(These island computers don’t move as fast the NYC ones.)
Things I learned:
1) Always pays to have an ISIC (International Student Identity Card) and an American Express Starwood Card.
2) Splitting doesn’t only save money, but it also is a bit healthier.
3) Also, whenever possible, tell the hotel it is your honeymoon. You might get a dessert tray and a bottle of cheap champagne (in our case, Lanson) - which on a backpacker’s budget is like winning the lottery.
4) By signing up for an American Express Starwood Card, one gets 10,000 free points (which is equivalent to about two to three nights in an above-average hotel or one night in a mega Ritz-y joint). In a bind, it helps to talk your family and friends into signing up for the card and gifting you the points (thanks Mom and Michelle)
5) Friends are the best thing a budget traveler can have: thanks Susie for showing us around New York and being our free art expert at the MoMA, thanks Brooke and Chris for giving us a free dinner and your floor (if it was actually a Starwood, it would have cost way more than 10,000 points), thanks
Mom for e-mailing me every five seconds (my inbox is never empty), thanks Rachel’s mom (a.k.a. Mair) for surprising us with a free upgrade once we got to Sheraton Moorea.
Well, it’s my last day in Moorea. The Society Islands have treated me very well, and I even got to practice my French (parlez vous anglais?). This part of the trip did have its downs, though.
The trip to French Polynesia was nothing short of a nightmare. Rachel and I had to suffer through a slow, cramped bus ride to JFK, a taxi from terminal six to terminal four (also at JFK), B-movie ridden entertainment on Air Tahiti Nui (Premonition, Music and Lyrics, The Last Mimzy, etc.), six hours of taking shifts sleeping at the Papeete Airport (the ferry schedule and plane schedules really don’t coordinate), $23 cabs that only need to go 2 miles and a weird cab driver who drove us to his house to pick up his binoculars before taking us to the ferry dock (we thought he was a serial killer and almost jumped out of the car … you honestly had to have seen him).
But once we finally trudged into the
The Sunrise with the robes ...
I promise we are doing this trip on a budget.
lobby of the Sheraton Moorea, our lives dramatically changed. We were no longer Tanner Slayden and Rachel Frankel, but Mr. and Mrs. Frankel (she used her American Express Starwood Card to book the hotel for four days). Since it’s so hard to get to Tahiti in general and we got a free stopover, we decided to bite the bullet and take a little vacation before backpacking actually began. We reserved the cheapest room it had (a garden bungalow) for about $275 a night (which would have been about $400 if we didn’t book it so far in advance) and were planning to use the Starwood Preferred Guest card (which comes with the American Express Starwood Card) to get a free upgrade to an over water bungalow, which is about $800 a night. To our surprise, the upgrade cost about $180 - upgrades are usually free - and Rachel’s mom had already called, said it was our honeymoon and reserved two nights for us in the over water bungalow - the room can’t even be summed up into words, it was actually plopped in the middle of the Pacific.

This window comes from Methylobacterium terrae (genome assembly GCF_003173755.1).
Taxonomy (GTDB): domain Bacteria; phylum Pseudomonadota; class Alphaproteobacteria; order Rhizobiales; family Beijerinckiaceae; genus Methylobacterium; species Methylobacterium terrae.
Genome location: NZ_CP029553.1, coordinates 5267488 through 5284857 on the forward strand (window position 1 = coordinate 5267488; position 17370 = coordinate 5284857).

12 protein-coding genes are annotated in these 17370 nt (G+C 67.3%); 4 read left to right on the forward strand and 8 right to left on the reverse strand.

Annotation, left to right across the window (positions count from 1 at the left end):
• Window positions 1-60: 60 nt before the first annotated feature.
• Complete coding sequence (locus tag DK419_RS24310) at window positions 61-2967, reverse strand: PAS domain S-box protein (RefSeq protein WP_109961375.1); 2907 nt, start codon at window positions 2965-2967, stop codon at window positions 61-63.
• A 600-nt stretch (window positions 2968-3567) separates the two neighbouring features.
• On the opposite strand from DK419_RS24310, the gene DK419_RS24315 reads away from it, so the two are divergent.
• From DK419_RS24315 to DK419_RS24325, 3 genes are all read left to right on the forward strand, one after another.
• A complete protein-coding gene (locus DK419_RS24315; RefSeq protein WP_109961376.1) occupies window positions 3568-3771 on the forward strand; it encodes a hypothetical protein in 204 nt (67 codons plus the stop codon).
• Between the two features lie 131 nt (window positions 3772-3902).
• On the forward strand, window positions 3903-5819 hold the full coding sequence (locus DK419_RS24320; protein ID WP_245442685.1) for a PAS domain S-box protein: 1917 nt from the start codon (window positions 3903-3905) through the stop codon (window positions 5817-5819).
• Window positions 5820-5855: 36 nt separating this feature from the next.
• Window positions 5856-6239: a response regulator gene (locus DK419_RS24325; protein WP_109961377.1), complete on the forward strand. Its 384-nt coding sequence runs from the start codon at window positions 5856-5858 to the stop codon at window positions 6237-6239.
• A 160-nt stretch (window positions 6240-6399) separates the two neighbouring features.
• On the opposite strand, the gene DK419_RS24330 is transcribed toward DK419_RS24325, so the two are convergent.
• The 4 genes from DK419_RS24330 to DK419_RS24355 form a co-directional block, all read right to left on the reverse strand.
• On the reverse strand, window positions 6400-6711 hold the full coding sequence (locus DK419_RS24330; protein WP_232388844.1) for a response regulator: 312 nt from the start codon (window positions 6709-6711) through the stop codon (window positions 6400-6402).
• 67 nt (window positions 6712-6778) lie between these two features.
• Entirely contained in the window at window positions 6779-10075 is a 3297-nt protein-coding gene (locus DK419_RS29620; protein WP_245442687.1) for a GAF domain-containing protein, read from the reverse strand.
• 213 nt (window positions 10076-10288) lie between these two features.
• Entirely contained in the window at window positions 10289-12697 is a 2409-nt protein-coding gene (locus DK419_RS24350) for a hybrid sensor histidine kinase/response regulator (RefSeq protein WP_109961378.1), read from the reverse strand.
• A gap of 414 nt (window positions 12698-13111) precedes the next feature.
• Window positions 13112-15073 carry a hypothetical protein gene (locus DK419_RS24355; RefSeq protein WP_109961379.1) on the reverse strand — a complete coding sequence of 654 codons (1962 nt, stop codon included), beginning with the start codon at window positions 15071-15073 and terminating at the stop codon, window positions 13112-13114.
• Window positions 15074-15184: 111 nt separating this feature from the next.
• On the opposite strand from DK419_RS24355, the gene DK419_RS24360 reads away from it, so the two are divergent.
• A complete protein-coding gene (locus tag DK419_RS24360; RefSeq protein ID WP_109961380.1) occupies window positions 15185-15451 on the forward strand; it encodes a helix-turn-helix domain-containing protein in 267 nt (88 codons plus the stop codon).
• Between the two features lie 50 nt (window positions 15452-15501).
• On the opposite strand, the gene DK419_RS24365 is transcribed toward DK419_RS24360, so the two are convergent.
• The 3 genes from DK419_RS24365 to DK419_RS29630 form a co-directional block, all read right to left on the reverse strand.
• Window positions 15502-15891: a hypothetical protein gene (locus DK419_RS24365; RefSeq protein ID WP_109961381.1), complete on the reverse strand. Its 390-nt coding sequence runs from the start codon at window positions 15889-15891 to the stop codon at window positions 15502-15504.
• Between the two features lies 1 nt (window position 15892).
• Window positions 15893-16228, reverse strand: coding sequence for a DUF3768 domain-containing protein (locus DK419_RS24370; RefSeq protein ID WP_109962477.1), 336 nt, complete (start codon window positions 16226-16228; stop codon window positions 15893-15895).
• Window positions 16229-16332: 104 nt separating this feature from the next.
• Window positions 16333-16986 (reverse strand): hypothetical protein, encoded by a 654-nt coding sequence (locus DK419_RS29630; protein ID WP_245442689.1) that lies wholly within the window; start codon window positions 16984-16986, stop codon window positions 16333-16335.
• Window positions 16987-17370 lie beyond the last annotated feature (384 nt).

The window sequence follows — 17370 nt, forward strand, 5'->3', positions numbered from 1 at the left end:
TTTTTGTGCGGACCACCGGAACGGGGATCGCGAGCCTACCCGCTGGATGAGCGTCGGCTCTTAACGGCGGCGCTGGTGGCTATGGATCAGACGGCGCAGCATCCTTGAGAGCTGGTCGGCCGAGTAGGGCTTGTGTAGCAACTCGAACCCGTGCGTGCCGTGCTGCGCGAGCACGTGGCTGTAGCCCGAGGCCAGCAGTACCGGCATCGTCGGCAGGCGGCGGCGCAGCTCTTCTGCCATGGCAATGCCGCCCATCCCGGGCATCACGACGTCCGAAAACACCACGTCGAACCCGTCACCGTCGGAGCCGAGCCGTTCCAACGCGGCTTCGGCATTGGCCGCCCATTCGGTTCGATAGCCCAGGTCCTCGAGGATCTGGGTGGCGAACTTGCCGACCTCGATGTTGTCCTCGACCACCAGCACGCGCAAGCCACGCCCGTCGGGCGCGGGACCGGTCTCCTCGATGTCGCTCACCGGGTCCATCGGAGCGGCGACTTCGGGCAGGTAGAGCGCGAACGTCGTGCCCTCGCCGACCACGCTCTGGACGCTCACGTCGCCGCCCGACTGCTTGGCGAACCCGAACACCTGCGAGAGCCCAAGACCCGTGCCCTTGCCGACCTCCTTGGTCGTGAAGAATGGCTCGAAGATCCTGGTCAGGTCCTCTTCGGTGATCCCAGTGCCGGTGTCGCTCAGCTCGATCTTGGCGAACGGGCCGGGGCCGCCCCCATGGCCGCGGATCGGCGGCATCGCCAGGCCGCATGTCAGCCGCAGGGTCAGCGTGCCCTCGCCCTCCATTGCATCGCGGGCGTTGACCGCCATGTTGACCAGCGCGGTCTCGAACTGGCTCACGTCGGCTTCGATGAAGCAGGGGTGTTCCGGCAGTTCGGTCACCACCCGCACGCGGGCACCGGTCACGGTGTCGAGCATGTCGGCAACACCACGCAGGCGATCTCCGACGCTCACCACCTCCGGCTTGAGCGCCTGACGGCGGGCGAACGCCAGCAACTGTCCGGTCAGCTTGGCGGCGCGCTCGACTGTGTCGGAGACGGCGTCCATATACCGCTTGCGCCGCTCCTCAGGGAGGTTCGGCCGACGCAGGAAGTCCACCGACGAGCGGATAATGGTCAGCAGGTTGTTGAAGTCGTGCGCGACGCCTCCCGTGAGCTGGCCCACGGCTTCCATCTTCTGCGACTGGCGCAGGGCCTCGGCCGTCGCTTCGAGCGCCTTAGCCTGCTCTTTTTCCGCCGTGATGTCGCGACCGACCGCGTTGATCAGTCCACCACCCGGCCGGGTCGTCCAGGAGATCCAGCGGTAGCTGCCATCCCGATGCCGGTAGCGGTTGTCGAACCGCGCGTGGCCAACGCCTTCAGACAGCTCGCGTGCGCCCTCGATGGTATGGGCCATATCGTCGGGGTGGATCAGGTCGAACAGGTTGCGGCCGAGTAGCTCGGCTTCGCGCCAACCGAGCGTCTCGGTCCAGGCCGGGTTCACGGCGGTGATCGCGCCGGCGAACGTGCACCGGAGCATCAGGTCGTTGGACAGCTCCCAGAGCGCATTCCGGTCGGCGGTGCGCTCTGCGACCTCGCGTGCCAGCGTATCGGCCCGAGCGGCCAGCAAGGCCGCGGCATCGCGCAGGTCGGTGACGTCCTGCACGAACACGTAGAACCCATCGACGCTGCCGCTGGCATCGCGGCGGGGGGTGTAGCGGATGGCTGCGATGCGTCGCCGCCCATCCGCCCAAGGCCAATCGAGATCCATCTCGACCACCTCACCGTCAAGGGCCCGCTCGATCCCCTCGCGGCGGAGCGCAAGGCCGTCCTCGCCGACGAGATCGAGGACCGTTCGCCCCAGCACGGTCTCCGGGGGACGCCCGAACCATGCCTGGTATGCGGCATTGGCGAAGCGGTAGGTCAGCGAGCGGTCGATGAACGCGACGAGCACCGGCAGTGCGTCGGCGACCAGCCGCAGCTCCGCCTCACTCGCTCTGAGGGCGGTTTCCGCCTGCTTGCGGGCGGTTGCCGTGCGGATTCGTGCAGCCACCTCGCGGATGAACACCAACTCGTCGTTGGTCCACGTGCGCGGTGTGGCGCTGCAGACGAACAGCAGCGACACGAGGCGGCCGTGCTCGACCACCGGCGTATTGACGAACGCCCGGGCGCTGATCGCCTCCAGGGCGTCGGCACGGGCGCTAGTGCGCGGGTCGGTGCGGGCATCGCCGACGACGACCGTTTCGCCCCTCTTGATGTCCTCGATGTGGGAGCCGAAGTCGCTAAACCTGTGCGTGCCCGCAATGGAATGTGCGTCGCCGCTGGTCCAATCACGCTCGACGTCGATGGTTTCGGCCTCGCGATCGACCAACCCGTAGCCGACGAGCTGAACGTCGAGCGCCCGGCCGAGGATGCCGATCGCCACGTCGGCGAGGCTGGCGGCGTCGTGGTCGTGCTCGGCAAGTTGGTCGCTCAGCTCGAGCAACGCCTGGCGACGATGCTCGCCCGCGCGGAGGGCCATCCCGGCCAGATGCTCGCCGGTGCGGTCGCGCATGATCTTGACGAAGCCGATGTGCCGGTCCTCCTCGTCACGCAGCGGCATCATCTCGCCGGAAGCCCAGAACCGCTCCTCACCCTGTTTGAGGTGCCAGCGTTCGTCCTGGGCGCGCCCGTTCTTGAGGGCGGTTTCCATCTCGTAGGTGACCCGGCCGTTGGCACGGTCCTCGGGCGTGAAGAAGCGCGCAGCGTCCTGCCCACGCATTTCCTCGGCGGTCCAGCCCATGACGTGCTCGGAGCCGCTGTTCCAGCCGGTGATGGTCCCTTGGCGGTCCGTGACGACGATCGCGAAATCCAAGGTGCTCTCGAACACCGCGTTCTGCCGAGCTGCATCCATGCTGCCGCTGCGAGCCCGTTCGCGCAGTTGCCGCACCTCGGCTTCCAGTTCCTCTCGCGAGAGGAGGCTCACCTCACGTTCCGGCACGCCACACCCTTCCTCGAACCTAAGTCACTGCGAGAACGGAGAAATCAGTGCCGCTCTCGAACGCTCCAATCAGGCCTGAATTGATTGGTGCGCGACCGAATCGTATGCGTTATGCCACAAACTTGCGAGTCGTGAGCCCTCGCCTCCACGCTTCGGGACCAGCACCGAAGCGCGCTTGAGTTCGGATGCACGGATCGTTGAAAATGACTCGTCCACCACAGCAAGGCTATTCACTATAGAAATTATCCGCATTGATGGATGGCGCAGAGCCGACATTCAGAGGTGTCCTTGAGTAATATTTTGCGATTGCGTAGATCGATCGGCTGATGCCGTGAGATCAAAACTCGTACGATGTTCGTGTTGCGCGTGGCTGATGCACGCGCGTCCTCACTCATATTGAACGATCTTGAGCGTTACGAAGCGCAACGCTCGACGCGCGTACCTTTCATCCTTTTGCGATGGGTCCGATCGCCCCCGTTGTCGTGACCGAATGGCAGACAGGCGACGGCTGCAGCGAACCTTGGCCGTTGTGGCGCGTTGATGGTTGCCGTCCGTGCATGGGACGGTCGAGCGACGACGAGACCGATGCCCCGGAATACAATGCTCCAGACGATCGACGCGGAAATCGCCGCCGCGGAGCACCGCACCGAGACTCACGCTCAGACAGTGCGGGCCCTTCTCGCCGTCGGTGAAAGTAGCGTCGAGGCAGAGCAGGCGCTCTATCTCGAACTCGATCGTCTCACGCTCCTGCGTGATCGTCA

Moorea really is unsurpassed in beauty. The water is crystal clear,
but also a billion different shades of green and blue. One gets the best snorkeling possible - fish, reefs and the occasional eel and shark are all around. The mountains and cliffs on the island are sublime and even more dramatic when they are bathed in clouds. When we had the over water bungalow, we had a back porch jetting out into the Pacific and got free snorkeling gear to trapeze right off our porch into the water.
There have been some downsides to staying in Moorea, but our backpacker sensibility carried us farther than we initially planned. Cost has been the biggest hurdle; this is definitely not a resort for backpackers or for budget travelers in general. But we only had two splurge meals: breakfast when we first got here (by that point we needed a real meal as soon as possible, Air Tahiti Nui’s supper and snack could only carry us so far) and one misguided adventure to an Italian restaurant called Alfredo’s, which I wouldn’t recommend. We have been splitting all of our other meals, which means a lot of pizza, since it is usually the biggest and cheapest thing on the menu. It is hard
to get a check below 2000 francs (see exchange rate - http://www.xe.com/ucc/convert.cgi), though.
I also get a free printed out copy of the New York Times every morning. The funniest little tidbits make me think of home: a weather map that includes North Carolina, a picture of a very excited App. State football player. But, overall, I’m becoming less interested in American news, and more excited about re-reading parts of Let’s Go New Zealand.
So this is probably the last post for a week, considering our trip weaving through the North Island of New Zealand is going to be a whirlwind. Stay safe and wish us luck!
PS -- You can check out pictures of the wonderful resort here -- http://www.sheratonmoorea.com/
Tot: 0.134s; Tpl: 0.009s; cc: 12; qc: 48; dbt: 0.0446s; 1; m:jupiter w:www (22.214.171.124); sld: 2;
; mem: 1.5mb